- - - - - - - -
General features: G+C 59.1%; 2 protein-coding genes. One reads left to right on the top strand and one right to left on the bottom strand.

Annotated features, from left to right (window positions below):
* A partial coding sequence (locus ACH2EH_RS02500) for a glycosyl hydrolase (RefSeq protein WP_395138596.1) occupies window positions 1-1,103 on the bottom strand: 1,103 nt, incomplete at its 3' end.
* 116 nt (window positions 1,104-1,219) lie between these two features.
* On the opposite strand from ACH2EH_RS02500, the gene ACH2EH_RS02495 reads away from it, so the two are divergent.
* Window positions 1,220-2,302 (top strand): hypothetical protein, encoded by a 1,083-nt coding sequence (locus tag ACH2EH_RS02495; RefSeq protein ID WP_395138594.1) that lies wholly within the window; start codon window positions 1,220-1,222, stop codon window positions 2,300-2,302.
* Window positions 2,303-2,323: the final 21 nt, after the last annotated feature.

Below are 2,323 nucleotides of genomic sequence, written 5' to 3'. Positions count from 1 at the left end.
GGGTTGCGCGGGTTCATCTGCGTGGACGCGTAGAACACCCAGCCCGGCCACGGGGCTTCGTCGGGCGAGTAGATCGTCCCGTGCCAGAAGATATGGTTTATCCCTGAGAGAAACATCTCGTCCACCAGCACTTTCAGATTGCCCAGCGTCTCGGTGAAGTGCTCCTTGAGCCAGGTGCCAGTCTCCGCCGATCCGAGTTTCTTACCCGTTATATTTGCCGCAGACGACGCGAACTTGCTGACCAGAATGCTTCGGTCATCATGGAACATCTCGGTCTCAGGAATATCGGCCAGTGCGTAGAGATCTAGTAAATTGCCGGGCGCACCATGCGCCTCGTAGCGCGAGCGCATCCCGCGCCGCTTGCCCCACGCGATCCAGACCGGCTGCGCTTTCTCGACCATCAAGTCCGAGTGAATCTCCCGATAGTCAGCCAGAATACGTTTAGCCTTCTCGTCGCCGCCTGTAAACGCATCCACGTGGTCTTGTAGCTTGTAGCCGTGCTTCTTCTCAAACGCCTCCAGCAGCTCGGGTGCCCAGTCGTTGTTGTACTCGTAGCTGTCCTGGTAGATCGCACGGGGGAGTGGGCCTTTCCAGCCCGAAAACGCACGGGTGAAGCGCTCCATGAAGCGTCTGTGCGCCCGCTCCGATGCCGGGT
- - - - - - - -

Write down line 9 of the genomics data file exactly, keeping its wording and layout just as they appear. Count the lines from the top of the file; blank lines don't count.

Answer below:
GGGTTGCGCGGGTTCATCTGCGTGGACGCGTAGAACACCCAGCCCGGCCACGGGGCTTCGTCGGGCGAGTAGATCGTCCCGTGCCAGAAGATATGGTTTATCCCTGAGAGAAACATCTCGTCCACCAGCACTTTCAGATTGCCCAGCGTCTCGGTGAAGTGCTCCTTGAGCCAGGTGCCAGTCTCCGCCGATCCGAGTTTCTTACCCGTTATATTTGCCGCAGACGACGCGAACTTGCTGACCAGAATGCTTCGGTCATCATGGAACATCTCGGTCTCAGGAATATCGGCCAGTGCGTAGAGATCTAGTAAATTGCCGGGCGCACCATGCGCCTCGTAGCGCGAGCGCATCCCGCGCCGCTTGCCCCACGCGATCCAGACCGGCTGCGCTTTCTCGACCATCAAGTCCGAGTGAATCTCCCGATAGTCAGCCAGAATACGTTTAGCCTTCTCGTCGCCGCCTGTAAACGCATCCACGTGGTCTTGTAGCTTGTAGCCGTGCTTCTTCTCAAACGCCTCCAGCAGCTCGGGTGCCCAGTCGTTGTTGTACTCGTAGCTGTCCTGGTAGATCGCACGGGGGAGTGGGCCTTTCCAGCCCGAAAACGCACGGGTGAAGCGCTCCATGAAGCGTCTGTGCGCCCGCTCCGATGCCGGGT